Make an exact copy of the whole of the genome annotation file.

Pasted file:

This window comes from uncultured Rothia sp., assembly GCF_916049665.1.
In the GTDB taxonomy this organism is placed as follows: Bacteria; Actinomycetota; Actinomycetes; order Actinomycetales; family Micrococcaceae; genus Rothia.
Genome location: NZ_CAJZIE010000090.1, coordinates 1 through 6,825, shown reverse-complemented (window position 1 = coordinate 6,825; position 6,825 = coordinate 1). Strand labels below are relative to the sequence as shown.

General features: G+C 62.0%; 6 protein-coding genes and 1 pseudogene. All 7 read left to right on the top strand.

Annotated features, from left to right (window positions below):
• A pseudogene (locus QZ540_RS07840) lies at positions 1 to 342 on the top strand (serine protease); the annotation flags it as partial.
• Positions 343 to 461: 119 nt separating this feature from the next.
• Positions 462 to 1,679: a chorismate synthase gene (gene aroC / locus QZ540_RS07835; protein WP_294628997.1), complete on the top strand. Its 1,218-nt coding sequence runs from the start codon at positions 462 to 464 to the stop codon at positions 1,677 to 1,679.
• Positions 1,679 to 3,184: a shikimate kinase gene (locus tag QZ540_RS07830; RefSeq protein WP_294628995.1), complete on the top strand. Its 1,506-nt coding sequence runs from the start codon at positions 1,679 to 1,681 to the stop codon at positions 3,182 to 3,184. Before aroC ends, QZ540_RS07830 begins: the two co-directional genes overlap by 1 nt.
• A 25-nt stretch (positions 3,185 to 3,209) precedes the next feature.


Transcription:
This window comes from uncultured Rothia sp., assembly GCF_916049665.1.
In the GTDB taxonomy this organism is placed as follows: Bacteria; Actinomycetota; Actinomycetes; order Actinomycetales; family Micrococcaceae; genus Rothia.
Genome location: NZ_CAJZIE010000090.1, coordinates 1 through 6,825, shown reverse-complemented (window position 1 = coordinate 6,825; position 6,825 = coordinate 1). Strand labels below are relative to the sequence as shown.

General features: G+C 62.0%; 6 protein-coding genes and 1 pseudogene. All 7 read left to right on the top strand.

Annotated features, from left to right (window positions below):
• A pseudogene (locus QZ540_RS07840) lies at positions 1 to 342 on the top strand (serine protease); the annotation flags it as partial.
• Positions 343 to 461: 119 nt separating this feature from the next.
• Positions 462 to 1,679: a chorismate synthase gene (gene aroC / locus QZ540_RS07835; protein WP_294628997.1), complete on the top strand. Its 1,218-nt coding sequence runs from the start codon at positions 462 to 464 to the stop codon at positions 1,677 to 1,679.
• Positions 1,679 to 3,184: a shikimate kinase gene (locus tag QZ540_RS07830; RefSeq protein WP_294628995.1), complete on the top strand. Its 1,506-nt coding sequence runs from the start codon at positions 1,679 to 1,681 to the stop codon at positions 3,182 to 3,184. Before aroC ends, QZ540_RS07830 begins: the two co-directional genes overlap by 1 nt.
• A 25-nt stretch (positions 3,185 to 3,209) precedes the next feature.